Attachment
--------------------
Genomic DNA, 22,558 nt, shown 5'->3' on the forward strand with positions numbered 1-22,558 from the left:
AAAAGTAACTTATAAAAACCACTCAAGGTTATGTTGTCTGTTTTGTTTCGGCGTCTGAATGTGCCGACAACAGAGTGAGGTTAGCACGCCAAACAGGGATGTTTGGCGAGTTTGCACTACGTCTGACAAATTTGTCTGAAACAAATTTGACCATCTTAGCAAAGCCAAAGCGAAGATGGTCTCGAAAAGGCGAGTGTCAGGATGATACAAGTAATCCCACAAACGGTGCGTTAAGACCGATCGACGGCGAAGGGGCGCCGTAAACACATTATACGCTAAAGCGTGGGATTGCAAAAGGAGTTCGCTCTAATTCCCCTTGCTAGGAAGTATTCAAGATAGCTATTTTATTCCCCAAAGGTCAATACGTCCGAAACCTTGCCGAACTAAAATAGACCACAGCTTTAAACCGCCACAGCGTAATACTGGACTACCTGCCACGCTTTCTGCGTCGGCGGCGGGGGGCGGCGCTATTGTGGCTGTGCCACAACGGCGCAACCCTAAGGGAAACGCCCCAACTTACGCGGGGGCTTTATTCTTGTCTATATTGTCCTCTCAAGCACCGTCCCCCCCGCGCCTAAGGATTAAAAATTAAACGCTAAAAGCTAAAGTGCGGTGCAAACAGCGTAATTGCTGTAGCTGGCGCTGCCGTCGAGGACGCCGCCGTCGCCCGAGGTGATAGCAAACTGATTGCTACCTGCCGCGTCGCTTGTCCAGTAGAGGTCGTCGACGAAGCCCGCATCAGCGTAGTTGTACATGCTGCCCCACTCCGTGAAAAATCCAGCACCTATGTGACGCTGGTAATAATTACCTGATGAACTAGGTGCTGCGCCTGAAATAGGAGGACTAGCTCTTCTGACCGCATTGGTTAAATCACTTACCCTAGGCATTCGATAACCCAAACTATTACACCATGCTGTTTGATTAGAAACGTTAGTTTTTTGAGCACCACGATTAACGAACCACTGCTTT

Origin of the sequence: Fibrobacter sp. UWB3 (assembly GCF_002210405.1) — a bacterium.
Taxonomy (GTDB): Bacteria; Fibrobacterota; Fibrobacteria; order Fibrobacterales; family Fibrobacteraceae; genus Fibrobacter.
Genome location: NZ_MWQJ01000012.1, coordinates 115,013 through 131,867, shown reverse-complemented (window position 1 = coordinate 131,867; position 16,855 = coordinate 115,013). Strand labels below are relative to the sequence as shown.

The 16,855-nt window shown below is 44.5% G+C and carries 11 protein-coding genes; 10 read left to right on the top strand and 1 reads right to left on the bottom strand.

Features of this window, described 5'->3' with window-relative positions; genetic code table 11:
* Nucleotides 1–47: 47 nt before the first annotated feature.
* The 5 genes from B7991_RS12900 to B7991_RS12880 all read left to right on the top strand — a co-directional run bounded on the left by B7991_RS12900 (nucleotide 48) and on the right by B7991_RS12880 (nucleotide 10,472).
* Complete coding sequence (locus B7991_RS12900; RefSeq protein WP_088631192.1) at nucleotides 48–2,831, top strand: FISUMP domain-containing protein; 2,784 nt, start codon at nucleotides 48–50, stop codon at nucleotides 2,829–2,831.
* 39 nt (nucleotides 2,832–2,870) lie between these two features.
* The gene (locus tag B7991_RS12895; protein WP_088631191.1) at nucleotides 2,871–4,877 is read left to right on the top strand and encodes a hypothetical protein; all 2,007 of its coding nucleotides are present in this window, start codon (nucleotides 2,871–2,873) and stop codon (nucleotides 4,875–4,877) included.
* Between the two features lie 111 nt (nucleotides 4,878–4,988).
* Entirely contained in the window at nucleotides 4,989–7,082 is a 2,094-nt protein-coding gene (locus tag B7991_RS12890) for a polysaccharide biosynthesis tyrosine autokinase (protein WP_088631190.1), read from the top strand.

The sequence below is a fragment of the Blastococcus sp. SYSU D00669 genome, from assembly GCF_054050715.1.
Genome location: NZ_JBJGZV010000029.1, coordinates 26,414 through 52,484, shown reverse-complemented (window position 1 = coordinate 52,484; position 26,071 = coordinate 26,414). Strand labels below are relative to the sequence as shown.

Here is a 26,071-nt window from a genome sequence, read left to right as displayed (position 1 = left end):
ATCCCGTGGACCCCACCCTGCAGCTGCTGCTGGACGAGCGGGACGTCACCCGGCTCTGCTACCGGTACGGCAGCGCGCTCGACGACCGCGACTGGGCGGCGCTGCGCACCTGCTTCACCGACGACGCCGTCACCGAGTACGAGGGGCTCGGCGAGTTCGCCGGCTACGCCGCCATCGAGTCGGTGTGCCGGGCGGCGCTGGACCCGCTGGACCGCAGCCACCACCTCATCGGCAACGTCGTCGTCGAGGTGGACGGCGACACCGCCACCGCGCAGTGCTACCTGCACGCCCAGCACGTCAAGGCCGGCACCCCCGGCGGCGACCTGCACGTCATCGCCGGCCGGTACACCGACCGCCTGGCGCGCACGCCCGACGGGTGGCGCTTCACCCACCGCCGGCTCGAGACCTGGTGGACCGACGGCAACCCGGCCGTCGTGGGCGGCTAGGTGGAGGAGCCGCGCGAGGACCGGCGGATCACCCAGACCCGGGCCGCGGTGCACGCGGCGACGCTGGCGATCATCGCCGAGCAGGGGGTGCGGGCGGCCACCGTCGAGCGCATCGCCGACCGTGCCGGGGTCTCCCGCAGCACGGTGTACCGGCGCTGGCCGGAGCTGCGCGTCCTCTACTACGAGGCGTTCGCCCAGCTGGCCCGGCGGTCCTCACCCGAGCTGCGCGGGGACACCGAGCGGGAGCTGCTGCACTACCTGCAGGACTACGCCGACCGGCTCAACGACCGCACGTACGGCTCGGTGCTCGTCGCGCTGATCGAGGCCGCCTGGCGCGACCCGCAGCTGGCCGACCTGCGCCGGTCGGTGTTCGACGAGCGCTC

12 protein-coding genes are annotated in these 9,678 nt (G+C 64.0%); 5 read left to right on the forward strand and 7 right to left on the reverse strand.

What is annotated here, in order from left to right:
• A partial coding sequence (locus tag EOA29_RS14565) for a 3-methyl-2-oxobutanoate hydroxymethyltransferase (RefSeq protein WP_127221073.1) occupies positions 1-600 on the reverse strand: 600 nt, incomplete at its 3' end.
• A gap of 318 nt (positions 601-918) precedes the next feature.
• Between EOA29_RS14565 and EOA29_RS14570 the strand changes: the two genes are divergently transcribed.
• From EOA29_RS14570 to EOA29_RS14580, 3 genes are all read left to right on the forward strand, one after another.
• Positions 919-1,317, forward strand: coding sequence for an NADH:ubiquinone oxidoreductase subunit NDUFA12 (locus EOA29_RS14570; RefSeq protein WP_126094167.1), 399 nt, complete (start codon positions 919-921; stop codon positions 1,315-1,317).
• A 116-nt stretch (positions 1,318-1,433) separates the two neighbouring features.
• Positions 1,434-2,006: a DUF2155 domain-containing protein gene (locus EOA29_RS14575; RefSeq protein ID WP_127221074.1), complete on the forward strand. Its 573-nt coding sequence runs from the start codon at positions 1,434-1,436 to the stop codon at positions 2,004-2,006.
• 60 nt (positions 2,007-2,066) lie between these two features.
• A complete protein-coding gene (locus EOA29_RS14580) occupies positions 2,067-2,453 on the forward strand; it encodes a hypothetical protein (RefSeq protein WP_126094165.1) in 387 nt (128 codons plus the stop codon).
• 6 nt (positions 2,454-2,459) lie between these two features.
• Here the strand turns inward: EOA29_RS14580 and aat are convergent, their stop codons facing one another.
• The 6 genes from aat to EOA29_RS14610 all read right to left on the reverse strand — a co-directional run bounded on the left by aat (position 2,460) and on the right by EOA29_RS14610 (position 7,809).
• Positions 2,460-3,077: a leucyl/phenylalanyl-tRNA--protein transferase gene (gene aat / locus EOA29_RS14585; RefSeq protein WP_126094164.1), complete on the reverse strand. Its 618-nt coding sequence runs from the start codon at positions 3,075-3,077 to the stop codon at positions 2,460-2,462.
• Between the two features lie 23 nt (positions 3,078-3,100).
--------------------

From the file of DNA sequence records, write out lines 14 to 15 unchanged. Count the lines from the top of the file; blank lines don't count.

* Entirely contained in the window at nucleotides 4,989–7,082 is a 2,094-nt protein-coding gene (locus tag B7991_RS12890) for a polysaccharide biosynthesis tyrosine autokinase (protein WP_088631190.1), read from the top strand.

The sequence below is a fragment of the Blastococcus sp. SYSU D00669 genome, from assembly GCF_054050715.1.